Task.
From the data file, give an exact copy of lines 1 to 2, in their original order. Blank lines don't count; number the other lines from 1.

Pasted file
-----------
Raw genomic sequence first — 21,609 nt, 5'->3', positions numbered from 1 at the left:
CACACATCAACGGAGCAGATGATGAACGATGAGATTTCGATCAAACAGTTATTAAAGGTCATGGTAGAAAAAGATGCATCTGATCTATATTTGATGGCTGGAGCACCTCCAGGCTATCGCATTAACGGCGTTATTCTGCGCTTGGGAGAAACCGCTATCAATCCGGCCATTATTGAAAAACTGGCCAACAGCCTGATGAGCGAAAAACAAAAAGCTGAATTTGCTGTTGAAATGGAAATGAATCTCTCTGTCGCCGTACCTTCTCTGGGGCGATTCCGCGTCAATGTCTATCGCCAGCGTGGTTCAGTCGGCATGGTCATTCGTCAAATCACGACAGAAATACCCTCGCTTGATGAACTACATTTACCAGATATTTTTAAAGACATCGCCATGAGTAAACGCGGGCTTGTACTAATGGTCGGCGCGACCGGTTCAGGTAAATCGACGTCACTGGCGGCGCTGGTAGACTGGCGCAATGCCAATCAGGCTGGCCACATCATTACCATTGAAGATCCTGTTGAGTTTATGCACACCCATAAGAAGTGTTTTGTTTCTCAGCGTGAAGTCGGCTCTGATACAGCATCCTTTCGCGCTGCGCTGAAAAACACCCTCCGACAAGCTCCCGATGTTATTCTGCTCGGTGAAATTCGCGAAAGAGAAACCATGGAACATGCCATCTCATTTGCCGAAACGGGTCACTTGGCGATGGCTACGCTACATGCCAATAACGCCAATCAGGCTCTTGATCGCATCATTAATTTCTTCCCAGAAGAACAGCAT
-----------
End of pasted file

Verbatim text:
Raw genomic sequence first — 21,609 nt, 5'->3', positions numbered from 1 at the left:
CACACATCAACGGAGCAGATGATGAACGATGAGATTTCGATCAAACAGTTATTAAAGGTCATGGTAGAAAAAGATGCATCTGATCTATATTTGATGGCTGGAGCACCTCCAGGCTATCGCATTAACGGCGTTATTCTGCGCTTGGGAGAAACCGCTATCAATCCGGCCATTATTGAAAAACTGGCCAACAGCCTGATGAGCGAAAAACAAAAAGCTGAATTTGCTGTTGAAATGGAAATGAATCTCTCTGTCGCCGTACCTTCTCTGGGGCGATTCCGCGTCAATGTCTATCGCCAGCGTGGTTCAGTCGGCATGGTCATTCGTCAAATCACGACAGAAATACCCTCGCTTGATGAACTACATTTACCAGATATTTTTAAAGACATCGCCATGAGTAAACGCGGGCTTGTACTAATGGTCGGCGCGACCGGTTCAGGTAAATCGACGTCACTGGCGGCGCTGGTAGACTGGCGCAATGCCAATCAGGCTGGCCACATCATTACCATTGAAGATCCTGTTGAGTTTATGCACACCCATAAGAAGTGTTTTGTTTCTCAGCGTGAAGTCGGCTCTGATACAGCATCCTTTCGCGCTGCGCTGAAAAACACCCTCCGACAAGCTCCCGATGTTATTCTGCTCGGTGAAATTCGCGAAAGAGAAACCATGGAACATGCCATCTCATTTGCCGAAACGGGTCACTTGGCGATGGCTACGCTACATGCCAATAACGCCAATCAGGCTCTTGATCGCATCATTAATTTCTTCCCAGAAGAACAGCAT